Dollar Firms as Fed Rate Cut in Question - Start of a New Trade?

[B]Talking Points[/B]

  • Japanese Yen: off the lows but demand for carry persists
  • Aussie: Continues to be bid as private capital expenditure climbs
  • Euro: Retail PMI bounces above 50 but unemployment indicates peak may have been reached
  • Pound: Housing remains strong
  • Dollar: GDP on tap

Generally a quiet night in the currency markets but the greenback was boosted by several reports that the Fed may not necessarily cut rates at the upcoming September 18th meeting of the FOMC. Two famous Fed watchers - Greg Ip of the Wall Street Journal and Bloomberg?s John Berry both suggested that the Fed may stand pat in light of the fact that global markets appear to have stabilized after the US Central Bank cut the discount rate by 50% last Friday.
The assumption that markets will remain stable is a huge one t make. Nothing will bring back the specter of a rate cut faster than a 1000 point drop in the Dow. Indeed the lack of Fed cut may precipitate further weakness in equities forcing the Fed?s hand to loosen monetary policy. However, for the time being with the Dow comfortably holding the 13,000 level, the interest rate story may become the new dominant trading theme in the currency market next week.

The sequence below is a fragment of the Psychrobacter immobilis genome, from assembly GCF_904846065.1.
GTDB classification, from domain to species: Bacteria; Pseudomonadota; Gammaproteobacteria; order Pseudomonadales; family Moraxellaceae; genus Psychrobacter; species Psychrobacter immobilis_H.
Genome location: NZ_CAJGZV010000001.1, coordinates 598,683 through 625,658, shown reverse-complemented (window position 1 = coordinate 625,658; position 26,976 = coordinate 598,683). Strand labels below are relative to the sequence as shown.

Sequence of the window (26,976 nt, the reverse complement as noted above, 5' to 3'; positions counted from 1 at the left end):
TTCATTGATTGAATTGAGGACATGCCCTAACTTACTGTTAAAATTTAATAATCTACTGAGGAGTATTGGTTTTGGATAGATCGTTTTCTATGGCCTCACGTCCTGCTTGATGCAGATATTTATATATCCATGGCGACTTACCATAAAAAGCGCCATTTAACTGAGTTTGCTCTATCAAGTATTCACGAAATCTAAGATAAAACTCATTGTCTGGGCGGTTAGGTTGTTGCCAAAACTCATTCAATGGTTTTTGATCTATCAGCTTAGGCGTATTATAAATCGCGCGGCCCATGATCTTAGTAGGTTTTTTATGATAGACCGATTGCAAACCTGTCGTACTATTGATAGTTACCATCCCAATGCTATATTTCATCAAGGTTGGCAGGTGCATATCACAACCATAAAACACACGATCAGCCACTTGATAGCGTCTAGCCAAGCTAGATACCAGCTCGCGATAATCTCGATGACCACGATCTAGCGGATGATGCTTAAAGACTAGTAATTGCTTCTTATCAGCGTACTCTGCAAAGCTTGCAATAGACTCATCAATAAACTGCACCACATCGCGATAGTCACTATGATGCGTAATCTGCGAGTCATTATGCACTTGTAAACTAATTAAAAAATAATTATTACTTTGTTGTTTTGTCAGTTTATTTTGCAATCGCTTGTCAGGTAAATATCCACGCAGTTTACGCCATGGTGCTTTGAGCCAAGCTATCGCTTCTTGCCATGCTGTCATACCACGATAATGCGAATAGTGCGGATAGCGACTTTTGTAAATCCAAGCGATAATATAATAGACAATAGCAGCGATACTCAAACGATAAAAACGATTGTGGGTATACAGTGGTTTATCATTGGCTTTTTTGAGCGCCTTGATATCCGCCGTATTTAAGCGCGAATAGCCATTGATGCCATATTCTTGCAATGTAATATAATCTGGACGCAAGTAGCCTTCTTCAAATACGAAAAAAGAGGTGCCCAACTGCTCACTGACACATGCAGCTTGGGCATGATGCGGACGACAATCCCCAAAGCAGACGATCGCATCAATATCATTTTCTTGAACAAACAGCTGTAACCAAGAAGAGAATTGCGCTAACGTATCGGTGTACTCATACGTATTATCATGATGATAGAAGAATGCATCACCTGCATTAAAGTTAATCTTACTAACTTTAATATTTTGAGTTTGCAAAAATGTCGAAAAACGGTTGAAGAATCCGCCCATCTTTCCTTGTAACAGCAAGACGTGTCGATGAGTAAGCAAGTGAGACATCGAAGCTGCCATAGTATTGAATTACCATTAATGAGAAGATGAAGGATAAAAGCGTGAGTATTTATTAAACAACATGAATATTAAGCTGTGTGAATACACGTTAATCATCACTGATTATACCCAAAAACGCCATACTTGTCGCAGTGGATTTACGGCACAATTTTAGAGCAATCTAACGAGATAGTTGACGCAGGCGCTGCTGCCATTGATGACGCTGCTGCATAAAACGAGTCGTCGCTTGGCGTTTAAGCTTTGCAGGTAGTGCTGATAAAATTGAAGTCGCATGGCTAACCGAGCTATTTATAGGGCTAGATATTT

For the past two weeks, all of FX trading has been governed by one dynamic only - risk or no risk. As carry trade rallied the dollar gained against the yen and lost against all other G10 currencies. As risk aversion swept the market the reverse took place. Tonight for the first time since turbulence hit the credit markets, the dollar held its own against the yen while gaining on all of it G10 counterparts as interest rate differentials once again came into focus. Indeed, if the Fed holds rates steady while the ECB shies away from a rate hike next week, the greenback may see more strength as the rate spread between the two currencies will not contract any further for the time being.
There is good reason to believe that the ECB may remain stationary in September. It appears as though EZ growth may have peaked earlier in the year as today?s eco data showed that German unemployment rolls were reduced by smaller than expected -15K. Conditions in the 13 member region remain expansionary but with growth decelerating the ECB may feel pressure to maintain a neutral monetary policy until it sees stronger signs of a pick up in demand.
Meanwhile US sees Q2 GDP revisions which are expected to raise the growth rate above 4%. The GDP figures however are backward looking and it will be interesting to see how equity markets react to the notion of no rate cut. If stocks hold firm the greenback may see more bids on the assumption that the worst of the credit market volatility is behind us - but we are skeptical that this will indeed be the case as we head into the fall.